The Deaf and Reading Comprehension – Part 1 (Overview)

[Editor’s note: This is the first post of a five-part series on the deaf and educational interventions to ensure reading comprehension and fluency.]

Chamberlain & Mayberry (2000) indicate that reading requires two related abilities. First, you must be familiar with a language. Second, you must understand the mapping between that language and the printed word — that is, how a sound in the language relates to the squiggle on the printed page. Deaf children are disadvantaged on both counts, yet some deaf children are able to read fluently.[1] How is this possible? Today’s blog will provide an overview of the difficulties involved in instructing deaf children in written English. In the weeks following, we will address specific techniques, such as phonics, reading to deaf children, and how hearing parents of deaf children can ensure their kids don’t fall behind.

Referring to deaf children as “disadvantaged” is a rather negative term, and it can interfere with effective reading instruction by adding unnecessary bias. We should instead recognize the positive way that deaf people relate to the world — through their eyes. They see language rather than hear it. Understanding this difference is fundamental to defining our role as educators of deaf children. Educators must create a learning environment conducive to and fully accessible by these children instead of expecting them to communicate in ways that are impossible for them to understand or learn. Understanding the process deaf children go through to learn to read is necessary so we can improve that process in the deaf population and ensure reading success.

About 1 in 1,000 children in the U.S. is born with severe to profound hearing loss. That means, with the assistance of a hearing aid or cochlear implant, they may be able to perceive some sounds, but not as well as hearing children do, and they may perceive loud noises as vibrations instead of sounds. Most children learning to read must learn the mapping between a spoken language and the printed English on the page, but for the deaf child, that’s not an easy task. They don’t have access to the phonological code that forms the basis of most reading, and they may not know any language well enough to serve as the basis for knowledge.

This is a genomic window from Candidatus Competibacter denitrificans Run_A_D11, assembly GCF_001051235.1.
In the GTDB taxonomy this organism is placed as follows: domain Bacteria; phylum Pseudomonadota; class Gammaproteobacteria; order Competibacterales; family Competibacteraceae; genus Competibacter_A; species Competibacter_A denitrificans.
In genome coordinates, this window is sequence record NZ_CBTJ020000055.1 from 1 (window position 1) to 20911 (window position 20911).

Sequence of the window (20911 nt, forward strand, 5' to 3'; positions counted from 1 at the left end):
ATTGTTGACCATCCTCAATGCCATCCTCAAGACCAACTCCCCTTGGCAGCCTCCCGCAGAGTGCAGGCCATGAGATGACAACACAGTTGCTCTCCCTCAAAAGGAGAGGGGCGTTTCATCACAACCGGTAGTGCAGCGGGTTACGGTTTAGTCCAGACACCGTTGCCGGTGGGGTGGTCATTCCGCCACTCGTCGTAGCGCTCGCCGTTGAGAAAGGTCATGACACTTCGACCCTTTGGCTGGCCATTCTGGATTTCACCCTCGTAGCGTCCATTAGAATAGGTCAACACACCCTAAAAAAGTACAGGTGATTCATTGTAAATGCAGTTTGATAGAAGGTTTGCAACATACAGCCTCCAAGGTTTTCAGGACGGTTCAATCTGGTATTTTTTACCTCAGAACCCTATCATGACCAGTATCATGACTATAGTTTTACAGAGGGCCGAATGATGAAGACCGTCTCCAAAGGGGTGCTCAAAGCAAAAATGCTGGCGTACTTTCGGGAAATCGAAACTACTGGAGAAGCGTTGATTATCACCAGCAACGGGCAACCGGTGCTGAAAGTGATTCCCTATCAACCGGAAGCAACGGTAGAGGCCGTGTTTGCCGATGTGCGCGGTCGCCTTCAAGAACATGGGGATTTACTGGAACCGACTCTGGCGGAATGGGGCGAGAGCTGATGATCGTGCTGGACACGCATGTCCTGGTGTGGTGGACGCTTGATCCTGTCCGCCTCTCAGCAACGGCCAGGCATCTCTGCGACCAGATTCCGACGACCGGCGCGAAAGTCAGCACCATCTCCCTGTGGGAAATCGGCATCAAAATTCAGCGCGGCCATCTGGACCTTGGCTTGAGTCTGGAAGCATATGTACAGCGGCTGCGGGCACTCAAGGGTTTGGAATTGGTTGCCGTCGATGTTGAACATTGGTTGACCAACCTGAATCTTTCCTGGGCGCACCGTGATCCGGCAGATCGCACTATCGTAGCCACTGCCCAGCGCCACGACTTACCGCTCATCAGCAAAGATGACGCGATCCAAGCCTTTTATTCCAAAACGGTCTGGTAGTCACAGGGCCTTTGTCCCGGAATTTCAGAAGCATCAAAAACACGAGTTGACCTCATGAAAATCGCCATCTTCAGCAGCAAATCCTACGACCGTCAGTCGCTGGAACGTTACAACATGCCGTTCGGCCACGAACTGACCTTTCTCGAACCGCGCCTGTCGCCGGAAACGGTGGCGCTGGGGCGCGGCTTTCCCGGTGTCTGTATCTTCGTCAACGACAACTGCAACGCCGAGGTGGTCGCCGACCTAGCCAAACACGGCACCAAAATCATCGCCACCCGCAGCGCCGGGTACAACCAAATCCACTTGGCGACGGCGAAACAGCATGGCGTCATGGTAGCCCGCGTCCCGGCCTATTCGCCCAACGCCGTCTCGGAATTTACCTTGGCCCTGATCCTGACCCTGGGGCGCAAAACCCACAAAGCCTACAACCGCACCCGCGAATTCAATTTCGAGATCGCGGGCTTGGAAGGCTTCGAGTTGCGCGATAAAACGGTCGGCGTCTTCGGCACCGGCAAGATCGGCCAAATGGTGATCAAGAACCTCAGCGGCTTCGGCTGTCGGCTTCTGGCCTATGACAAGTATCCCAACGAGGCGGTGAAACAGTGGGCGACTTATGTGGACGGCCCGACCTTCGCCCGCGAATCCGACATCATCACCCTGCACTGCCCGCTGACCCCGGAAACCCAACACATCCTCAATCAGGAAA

Roland Tharp and Ronald Gallimore, authors of “Rousing Minds to Life,” explain a literate person as one “…capable of reading, writing, speaking, computing, reasoning, and manipulation [sic] visual as well as verbal symbols and concepts.” This means that speech is not the only means to achieve language; it can be learned through the eyes rather than the ears, and deaf children can learn to use sign rather than to use a spoken language. Carol Erting reinforces that we need to view the deaf child as a competent learner but one who requires a visual environment in order to thrive. Providing that environment is up to a combination of the parents and the educational system. We need to meet the children in the visual world where they reside and help them understand the hearing world in which we live and communicate. By tying the two together, we build a framework where literacy and fluency are possible.[2]

Findings suggest that deaf children of deaf parents become better readers than deaf children of hearing parents. One reason for this is that the children of deaf parents are more likely to have their hearing loss identified earlier and get the appropriate educational interventions. Another reason is that the children are probably fluent in ASL or another sign language. Studies have shown that knowing ASL not only doesn’t interfere with learning to read, but it may, in fact, help the child to learn, as it provides a language basis from which to build.[3]

So, how do we bridge the gap between the deaf and hearing worlds in the classroom? Next week, we’ll look at some of the specific instructional techniques used to help deaf students learn and master written English and become fluent readers.



[1] Chamberlain, C., Morford, J. P., & Mayberry, R. I. (2000). In Clark, Preson. (April 29, 2003.) How Do Deaf Children Learn to Read? Retrieved from

[2] Erting, Carol. (1992.) In Clark, Preson. (April 29, 2003.) How Do Deaf Children Learn to Read? Retrieved from

[3] Clark, Preson. (April 29, 2003.) How Do Deaf Children Learn to Read? Retrieved from

Author: AceReader Blogger

The AceReader blogging team is made up of specialists in a number of different areas: literacy, general education, content development, and educational software. For questions about posts, please submit them in the form below. For suggestions about blog topics, please email them to